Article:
More on the Methuselah Foundation's Present Strategy

As you might know, the Methuselah Foundation volunteers are presently engaged in initiatives that attempt to broaden the pool of people who support engineered longevity. Those of us who are already enthusiastic about the idea of science to help us life much longer are comparatively rare outliers: we tend to understand how technology can change the world around us, and feel comfortable estimating the plausibility of future technologies based on present trends and capabilities. But most people live in the here and now: it's hard to persuade them that the future will be far different from what they see today. Yet these folk make up the majority of the population, and until we can persuade them to see things our way, the quest to extend the healthy human life span will remain a fringe interest. We need the enthusiasm and help of the masses to support the pace and breadth of progress we'd like to see.

One of the ways in which the Methuselah Foundation is approaching this problem is funding for cutting edge regenerative medicine, such as organ growth. These are more widely supported and understood technologies, and making the Foundation a player in this space will help to put the message of engineered longevity in front of more people, and in a way they are more likely to sympathize with and understand. This is the theory, in any case. But these are early days still for this strategy: by the looks of it, the Foundation is still building out the Foundation of connections, funding arrangements, and supporting organizations. Here is the latest announcement:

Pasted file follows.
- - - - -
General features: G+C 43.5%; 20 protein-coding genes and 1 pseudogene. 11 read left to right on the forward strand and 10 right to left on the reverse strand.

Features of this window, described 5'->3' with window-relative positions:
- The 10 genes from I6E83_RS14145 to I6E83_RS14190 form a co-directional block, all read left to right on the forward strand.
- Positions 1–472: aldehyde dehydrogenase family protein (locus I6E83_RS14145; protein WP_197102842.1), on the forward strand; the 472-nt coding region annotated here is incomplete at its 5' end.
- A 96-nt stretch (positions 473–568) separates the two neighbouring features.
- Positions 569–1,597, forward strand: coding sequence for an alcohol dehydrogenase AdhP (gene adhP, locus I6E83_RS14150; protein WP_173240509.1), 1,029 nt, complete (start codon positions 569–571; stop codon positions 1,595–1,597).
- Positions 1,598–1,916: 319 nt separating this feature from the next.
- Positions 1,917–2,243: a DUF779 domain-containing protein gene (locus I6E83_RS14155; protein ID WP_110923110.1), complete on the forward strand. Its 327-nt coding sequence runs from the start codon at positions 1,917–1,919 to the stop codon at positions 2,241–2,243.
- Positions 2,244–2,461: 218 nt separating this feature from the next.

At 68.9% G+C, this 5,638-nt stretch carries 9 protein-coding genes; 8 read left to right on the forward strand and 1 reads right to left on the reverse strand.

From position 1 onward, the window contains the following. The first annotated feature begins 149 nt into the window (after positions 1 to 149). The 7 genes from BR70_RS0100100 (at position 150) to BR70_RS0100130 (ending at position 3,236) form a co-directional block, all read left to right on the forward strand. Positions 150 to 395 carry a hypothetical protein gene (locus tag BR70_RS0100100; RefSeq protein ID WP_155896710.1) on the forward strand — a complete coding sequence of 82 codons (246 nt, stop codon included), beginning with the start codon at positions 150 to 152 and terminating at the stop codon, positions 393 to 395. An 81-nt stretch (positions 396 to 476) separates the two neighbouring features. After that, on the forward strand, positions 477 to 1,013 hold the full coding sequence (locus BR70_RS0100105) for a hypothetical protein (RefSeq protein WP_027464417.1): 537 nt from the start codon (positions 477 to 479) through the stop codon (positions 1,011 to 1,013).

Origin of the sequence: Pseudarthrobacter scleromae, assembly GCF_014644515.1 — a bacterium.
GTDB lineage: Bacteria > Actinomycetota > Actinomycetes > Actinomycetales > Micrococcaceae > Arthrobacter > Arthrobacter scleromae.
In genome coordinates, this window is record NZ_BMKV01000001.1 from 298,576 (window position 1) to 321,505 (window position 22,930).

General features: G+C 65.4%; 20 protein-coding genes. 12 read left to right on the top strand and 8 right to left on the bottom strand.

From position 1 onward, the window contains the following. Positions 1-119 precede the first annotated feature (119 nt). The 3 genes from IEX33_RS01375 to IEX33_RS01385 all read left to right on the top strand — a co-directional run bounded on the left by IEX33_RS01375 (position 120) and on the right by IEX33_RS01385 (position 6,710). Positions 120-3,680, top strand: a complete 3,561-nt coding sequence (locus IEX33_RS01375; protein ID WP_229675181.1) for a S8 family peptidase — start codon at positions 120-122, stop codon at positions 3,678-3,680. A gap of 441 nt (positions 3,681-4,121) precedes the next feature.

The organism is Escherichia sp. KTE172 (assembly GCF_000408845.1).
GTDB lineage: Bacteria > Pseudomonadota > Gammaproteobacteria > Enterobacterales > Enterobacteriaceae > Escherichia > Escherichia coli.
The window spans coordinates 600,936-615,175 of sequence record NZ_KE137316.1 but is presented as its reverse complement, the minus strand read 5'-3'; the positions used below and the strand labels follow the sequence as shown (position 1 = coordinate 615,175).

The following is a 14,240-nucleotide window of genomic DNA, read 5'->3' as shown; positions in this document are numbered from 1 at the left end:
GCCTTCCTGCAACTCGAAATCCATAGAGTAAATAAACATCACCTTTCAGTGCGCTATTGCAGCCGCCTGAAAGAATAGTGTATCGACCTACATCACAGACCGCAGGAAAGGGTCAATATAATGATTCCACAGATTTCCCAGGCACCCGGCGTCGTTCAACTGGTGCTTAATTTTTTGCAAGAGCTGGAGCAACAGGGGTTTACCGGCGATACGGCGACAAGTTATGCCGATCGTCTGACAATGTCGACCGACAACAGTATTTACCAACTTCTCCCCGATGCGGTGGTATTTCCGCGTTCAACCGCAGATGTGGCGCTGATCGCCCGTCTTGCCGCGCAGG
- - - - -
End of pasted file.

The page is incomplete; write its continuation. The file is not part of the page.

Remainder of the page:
Methuselah Foundation, a medical non-profit dedicated to extending healthy human life, today announced that it has made an investment in Silverstone Solutions, Inc., a San Francisco-based innovator in life science computing. Silverstone is the leading provider of software that matches recipients and donors in Kidney Paired Donations (KPDs). With this infusion of funding, Methuselah Foundation and Silverstone Solutions will partner to create an online NewOrgan Registry that will connect the millions of people who could benefit from new organs by making their collective medical information available to clinical researchers and scientists. This funding further advances the strategy of the Methuselah Foundation to accelerate medical research that delivers fundamental technologies to extend healthy human life.

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"The kidney matching capability of MatchMaker and the tissue printing capabilities of Organovo's tissue printer heralds the dawning of a whole new era in organ transplantation, regenerative medicine and in the not too distant future - the creation of whole new replacement organs from one's own cells," noted Gobel. "As a result, the Foundation's donors have made yet another significant contribution to save, extend and improve significant numbers of lives."

You should be able to speculate from here as to the future directions of this initiative; clearly the Foundation volunteers want to speed the development of tissue engineered organs, and feel that this is a good way to further the message that engineered longevity is within our grasp and worth supporting.

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